9ICCGIS 2024


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Sunday 16.06 Monday 17.06 Tuesday 18.06 Wednesday 19.06 Thursday 20.06 Friday 21.06
Plenary Sessions
Plenary Sessions
Plenary Sessions
Plenary Sessions
Plenary Sessions
Lunch time
Lunch time
Lunch time
Lunch time
Lunch time
Opening Ceremony
Plenary Sessions
Plenary Sessions
Plenary Sessions
Plenary Sessions
Keynote speeches
Closing Ceremony
Welcome reception
Gala dinner

Keynote Speakers

Univ.- Prof. Dr. Dr. h.c. GEORG GARTNER

ICA President
Technical University Vienna, Austria

Georg Gartner is a Full Professor for Cartography at the Vienna University of Technology and head of the Research Group Cartography. He is currently President of the International Cartographic Association, President of the Austrian Cartographic Commission, Vice-President of the Austrian Society of Geodesy and Geoinformation and is a board member of the Academic Network of United Nations Global Geospatial Information Management. He is an Honorary Professor of Eötvos-Lorand University in Budapest, Hungary and a Honorary Professor of Chinese Academy of Surveying and Mapping in Beijing, China.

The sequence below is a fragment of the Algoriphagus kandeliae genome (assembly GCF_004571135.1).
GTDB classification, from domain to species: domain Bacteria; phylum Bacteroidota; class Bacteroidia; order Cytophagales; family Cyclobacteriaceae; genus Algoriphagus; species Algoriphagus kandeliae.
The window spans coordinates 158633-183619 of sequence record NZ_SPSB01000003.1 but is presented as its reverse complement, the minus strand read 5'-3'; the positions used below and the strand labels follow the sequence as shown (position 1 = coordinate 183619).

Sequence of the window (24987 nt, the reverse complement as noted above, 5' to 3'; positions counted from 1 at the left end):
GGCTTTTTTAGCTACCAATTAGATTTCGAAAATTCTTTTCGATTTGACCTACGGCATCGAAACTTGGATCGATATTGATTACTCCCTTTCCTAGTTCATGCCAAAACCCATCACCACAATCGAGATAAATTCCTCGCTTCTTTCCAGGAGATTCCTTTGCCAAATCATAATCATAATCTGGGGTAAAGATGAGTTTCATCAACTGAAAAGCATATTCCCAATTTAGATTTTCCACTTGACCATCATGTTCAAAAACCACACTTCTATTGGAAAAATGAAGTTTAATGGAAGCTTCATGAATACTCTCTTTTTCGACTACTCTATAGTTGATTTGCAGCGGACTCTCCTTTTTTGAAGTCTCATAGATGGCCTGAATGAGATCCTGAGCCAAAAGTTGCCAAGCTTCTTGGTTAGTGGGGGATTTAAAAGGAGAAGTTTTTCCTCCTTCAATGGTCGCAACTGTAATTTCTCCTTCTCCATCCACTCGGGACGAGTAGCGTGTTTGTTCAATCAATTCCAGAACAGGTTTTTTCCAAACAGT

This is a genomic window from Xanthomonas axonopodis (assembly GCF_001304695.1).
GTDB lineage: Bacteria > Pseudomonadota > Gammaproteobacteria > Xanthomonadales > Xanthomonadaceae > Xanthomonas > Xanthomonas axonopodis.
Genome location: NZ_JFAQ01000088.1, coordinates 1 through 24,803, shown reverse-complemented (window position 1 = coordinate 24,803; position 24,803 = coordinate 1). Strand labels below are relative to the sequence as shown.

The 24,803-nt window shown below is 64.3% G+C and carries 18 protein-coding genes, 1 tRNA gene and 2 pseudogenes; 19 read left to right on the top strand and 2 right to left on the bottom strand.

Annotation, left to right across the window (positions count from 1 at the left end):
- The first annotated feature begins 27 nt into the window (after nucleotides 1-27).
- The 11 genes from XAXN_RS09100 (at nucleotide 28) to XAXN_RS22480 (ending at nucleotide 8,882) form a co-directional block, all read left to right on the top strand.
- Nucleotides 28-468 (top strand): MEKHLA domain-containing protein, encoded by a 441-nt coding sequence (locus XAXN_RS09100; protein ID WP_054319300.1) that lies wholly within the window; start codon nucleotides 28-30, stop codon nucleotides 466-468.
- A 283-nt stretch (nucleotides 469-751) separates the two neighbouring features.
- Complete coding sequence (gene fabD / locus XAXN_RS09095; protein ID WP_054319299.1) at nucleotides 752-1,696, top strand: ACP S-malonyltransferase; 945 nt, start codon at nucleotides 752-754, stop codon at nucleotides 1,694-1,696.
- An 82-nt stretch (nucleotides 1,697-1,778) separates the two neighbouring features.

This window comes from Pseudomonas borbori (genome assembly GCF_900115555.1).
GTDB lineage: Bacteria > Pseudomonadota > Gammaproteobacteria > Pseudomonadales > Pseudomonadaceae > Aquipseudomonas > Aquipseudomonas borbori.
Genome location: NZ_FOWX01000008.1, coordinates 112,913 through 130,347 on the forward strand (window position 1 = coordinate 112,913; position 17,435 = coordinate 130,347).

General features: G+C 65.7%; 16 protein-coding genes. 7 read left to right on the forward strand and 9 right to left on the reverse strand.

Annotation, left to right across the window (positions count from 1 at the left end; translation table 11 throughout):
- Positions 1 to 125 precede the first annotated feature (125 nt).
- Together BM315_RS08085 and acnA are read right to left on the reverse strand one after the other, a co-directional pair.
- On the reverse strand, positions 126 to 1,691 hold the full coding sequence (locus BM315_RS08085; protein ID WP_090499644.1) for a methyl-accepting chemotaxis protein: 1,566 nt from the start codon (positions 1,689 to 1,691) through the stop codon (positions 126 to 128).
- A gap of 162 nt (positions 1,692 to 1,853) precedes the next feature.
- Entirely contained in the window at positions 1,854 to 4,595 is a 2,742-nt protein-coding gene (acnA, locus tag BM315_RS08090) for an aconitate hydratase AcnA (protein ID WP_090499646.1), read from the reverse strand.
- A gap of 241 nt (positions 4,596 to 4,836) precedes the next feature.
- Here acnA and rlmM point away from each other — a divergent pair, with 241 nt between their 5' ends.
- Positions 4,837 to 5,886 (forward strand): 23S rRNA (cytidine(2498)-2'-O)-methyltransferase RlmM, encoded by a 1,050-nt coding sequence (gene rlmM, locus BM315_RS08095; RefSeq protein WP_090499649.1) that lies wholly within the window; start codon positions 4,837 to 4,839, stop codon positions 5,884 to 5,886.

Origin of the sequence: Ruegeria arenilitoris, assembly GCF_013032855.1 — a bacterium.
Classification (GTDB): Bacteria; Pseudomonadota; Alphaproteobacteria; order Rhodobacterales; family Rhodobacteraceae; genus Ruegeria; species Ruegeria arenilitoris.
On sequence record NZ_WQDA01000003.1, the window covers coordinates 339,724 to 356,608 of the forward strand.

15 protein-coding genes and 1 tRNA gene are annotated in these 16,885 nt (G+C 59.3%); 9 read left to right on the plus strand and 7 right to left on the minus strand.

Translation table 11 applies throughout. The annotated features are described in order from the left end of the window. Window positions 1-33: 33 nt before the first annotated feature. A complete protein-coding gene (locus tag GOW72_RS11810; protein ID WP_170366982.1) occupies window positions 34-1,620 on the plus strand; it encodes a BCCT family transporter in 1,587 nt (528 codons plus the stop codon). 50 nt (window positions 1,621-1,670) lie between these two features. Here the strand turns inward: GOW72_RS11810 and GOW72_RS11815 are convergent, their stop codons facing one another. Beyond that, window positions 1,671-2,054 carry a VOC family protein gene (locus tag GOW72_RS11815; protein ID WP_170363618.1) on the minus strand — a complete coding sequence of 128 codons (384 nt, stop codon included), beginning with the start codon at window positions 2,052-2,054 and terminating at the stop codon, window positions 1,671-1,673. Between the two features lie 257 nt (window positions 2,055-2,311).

About the default nature of maps

We are living in times, where more and more maps are being produced. And it is not only maps, all kind of information is offered through all kind of various media, many of them literally at our fingertips through social media on our mobile phones. The nature of social media is often leading to shortened attention spans and highly simplified information presentation. It is in this context, where questions of literacy and the ability to be able to distinguish “fake news”, “fake media” and “fake maps” are rising, thus in which way cartography is aware of this development and can contribute to help to distinguish “fake” from “trustworthy” maps.